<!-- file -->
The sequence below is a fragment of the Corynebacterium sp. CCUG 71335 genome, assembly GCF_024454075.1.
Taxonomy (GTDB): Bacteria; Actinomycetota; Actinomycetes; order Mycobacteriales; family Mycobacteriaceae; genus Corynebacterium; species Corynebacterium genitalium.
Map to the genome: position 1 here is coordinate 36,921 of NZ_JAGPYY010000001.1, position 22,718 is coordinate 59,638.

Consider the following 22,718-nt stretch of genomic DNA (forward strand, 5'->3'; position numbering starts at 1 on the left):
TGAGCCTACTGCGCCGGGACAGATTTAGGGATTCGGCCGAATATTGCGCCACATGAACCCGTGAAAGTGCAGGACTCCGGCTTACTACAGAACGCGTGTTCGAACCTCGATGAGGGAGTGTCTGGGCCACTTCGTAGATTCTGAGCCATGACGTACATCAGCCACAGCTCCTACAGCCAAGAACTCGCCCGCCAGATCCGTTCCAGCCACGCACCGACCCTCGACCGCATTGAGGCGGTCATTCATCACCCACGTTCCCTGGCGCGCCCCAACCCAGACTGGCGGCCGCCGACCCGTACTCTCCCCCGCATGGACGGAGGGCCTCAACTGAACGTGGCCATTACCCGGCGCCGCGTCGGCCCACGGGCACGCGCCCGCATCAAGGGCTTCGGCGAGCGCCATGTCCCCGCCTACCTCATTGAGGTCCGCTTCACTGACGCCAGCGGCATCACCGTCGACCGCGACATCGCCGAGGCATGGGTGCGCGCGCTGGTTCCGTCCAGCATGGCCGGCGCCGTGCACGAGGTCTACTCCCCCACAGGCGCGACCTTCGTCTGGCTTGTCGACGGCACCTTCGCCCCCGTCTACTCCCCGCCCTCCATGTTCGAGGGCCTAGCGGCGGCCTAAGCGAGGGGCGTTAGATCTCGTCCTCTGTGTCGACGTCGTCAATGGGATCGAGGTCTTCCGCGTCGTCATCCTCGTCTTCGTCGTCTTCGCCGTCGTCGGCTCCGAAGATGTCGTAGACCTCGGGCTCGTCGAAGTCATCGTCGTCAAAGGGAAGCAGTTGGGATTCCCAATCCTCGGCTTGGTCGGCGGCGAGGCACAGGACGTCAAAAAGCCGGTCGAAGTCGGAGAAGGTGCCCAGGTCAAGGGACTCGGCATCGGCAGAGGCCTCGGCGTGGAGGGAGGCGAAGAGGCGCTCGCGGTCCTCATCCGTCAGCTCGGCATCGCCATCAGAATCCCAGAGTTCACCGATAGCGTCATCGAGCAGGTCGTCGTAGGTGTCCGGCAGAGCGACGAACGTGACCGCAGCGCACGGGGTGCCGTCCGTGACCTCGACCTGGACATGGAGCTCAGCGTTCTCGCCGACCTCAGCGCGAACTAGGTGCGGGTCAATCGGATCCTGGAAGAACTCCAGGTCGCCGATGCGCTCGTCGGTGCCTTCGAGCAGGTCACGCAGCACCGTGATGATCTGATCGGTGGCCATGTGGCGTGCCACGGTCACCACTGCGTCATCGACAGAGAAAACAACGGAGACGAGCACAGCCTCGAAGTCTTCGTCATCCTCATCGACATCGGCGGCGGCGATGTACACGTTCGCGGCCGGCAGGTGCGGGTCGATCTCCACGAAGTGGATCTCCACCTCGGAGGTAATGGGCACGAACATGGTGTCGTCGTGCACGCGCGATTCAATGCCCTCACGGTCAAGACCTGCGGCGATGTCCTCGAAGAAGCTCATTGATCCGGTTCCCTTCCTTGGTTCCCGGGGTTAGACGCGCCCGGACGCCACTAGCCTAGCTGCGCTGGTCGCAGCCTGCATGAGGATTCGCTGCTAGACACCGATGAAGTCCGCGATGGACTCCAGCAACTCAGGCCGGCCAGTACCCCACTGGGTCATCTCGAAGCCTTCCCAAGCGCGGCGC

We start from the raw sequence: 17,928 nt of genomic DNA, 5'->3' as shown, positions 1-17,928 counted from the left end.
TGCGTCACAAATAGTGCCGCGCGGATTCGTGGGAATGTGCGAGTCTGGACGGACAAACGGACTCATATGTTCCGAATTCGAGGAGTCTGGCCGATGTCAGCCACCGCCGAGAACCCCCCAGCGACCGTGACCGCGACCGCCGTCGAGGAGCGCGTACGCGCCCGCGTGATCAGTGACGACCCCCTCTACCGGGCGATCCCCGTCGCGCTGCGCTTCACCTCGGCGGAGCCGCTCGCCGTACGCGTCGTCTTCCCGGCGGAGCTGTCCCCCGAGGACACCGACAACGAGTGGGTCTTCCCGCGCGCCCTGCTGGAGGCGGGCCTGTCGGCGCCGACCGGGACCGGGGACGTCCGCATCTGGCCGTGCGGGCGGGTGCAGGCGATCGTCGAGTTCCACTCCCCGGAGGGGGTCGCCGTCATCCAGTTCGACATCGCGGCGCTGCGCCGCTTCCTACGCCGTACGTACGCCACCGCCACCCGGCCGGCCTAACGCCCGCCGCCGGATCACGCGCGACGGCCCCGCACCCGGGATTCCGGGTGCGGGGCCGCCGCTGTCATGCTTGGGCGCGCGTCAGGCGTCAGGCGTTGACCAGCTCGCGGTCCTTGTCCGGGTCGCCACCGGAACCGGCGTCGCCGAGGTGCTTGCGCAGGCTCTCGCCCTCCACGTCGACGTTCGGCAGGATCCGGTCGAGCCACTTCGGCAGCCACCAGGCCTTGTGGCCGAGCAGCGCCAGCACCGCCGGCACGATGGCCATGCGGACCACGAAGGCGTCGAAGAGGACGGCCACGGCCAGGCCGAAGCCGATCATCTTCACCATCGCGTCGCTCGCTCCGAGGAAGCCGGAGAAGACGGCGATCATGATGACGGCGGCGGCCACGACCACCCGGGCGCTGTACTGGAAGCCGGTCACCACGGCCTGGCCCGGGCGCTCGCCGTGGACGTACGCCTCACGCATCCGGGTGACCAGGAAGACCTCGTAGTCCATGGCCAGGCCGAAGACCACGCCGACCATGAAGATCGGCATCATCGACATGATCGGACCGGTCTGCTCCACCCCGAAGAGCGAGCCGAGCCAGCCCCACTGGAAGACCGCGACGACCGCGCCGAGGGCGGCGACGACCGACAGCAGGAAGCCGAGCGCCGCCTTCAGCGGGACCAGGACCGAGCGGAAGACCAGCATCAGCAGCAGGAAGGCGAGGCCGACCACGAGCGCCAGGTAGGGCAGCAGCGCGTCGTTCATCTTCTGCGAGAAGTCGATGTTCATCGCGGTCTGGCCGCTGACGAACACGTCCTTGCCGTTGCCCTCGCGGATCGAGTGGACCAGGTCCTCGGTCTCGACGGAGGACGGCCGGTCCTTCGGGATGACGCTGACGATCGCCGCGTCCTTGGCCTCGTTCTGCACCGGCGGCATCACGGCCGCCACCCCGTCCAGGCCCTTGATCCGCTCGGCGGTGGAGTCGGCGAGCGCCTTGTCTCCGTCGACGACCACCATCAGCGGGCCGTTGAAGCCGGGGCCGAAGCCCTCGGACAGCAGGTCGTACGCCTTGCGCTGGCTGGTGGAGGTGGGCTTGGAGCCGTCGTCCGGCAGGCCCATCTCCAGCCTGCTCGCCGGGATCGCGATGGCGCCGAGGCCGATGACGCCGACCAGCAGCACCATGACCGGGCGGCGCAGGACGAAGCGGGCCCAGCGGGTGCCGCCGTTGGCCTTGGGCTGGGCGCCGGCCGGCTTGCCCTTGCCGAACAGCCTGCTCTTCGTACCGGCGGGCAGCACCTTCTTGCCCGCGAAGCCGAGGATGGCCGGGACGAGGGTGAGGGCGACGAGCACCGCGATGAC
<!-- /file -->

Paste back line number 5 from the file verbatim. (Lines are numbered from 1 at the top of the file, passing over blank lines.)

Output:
TGAGCCTACTGCGCCGGGACAGATTTAGGGATTCGGCCGAATATTGCGCCACATGAACCCGTGAAAGTGCAGGACTCCGGCTTACTACAGAACGCGTGTTCGAACCTCGATGAGGGAGTGTCTGGGCCACTTCGTAGATTCTGAGCCATGACGTACATCAGCCACAGCTCCTACAGCCAAGAACTCGCCCGCCAGATCCGTTCCAGCCACGCACCGACCCTCGACCGCATTGAGGCGGTCATTCATCACCCACGTTCCCTGGCGCGCCCCAACCCAGACTGGCGGCCGCCGACCCGTACTCTCCCCCGCATGGACGGAGGGCCTCAACTGAACGTGGCCATTACCCGGCGCCGCGTCGGCCCACGGGCACGCGCCCGCATCAAGGGCTTCGGCGAGCGCCATGTCCCCGCCTACCTCATTGAGGTCCGCTTCACTGACGCCAGCGGCATCACCGTCGACCGCGACATCGCCGAGGCATGGGTGCGCGCGCTGGTTCCGTCCAGCATGGCCGGCGCCGTGCACGAGGTCTACTCCCCCACAGGCGCGACCTTCGTCTGGCTTGTCGACGGCACCTTCGCCCCCGTCTACTCCCCGCCCTCCATGTTCGAGGGCCTAGCGGCGGCCTAAGCGAGGGGCGTTAGATCTCGTCCTCTGTGTCGACGTCGTCAATGGGATCGAGGTCTTCCGCGTCGTCATCCTCGTCTTCGTCGTCTTCGCCGTCGTCGGCTCCGAAGATGTCGTAGACCTCGGGCTCGTCGAAGTCATCGTCGTCAAAGGGAAGCAGTTGGGATTCCCAATCCTCGGCTTGGTCGGCGGCGAGGCACAGGACGTCAAAAAGCCGGTCGAAGTCGGAGAAGGTGCCCAGGTCAAGGGACTCGGCATCGGCAGAGGCCTCGGCGTGGAGGGAGGCGAAGAGGCGCTCGCGGTCCTCATCCGTCAGCTCGGCATCGCCATCAGAATCCCAGAGTTCACCGATAGCGTCATCGAGCAGGTCGTCGTAGGTGTCCGGCAGAGCGACGAACGTGACCGCAGCGCACGGGGTGCCGTCCGTGACCTCGACCTGGACATGGAGCTCAGCGTTCTCGCCGACCTCAGCGCGAACTAGGTGCGGGTCAATCGGATCCTGGAAGAACTCCAGGTCGCCGATGCGCTCGTCGGTGCCTTCGAGCAGGTCACGCAGCACCGTGATGATCTGATCGGTGGCCATGTGGCGTGCCACGGTCACCACTGCGTCATCGACAGAGAAAACAACGGAGACGAGCACAGCCTCGAAGTCTTCGTCATCCTCATCGACATCGGCGGCGGCGATGTACACGTTCGCGGCCGGCAGGTGCGGGTCGATCTCCACGAAGTGGATCTCCACCTCGGAGGTAATGGGCACGAACATGGTGTCGTCGTGCACGCGCGATTCAATGCCCTCACGGTCAAGACCTGCGGCGATGTCCTCGAAGAAGCTCATTGATCCGGTTCCCTTCCTTGGTTCCCGGGGTTAGACGCGCCCGGACGCCACTAGCCTAGCTGCGCTGGTCGCAGCCTGCATGAGGATTCGCTGCTAGACACCGATGAAGTCCGCGATGGACTCCAGCAACTCAGGCCGGCCAGTACCCCACTGGGTCATCTCGAAGCCTTCCCAAGCGCGGCGC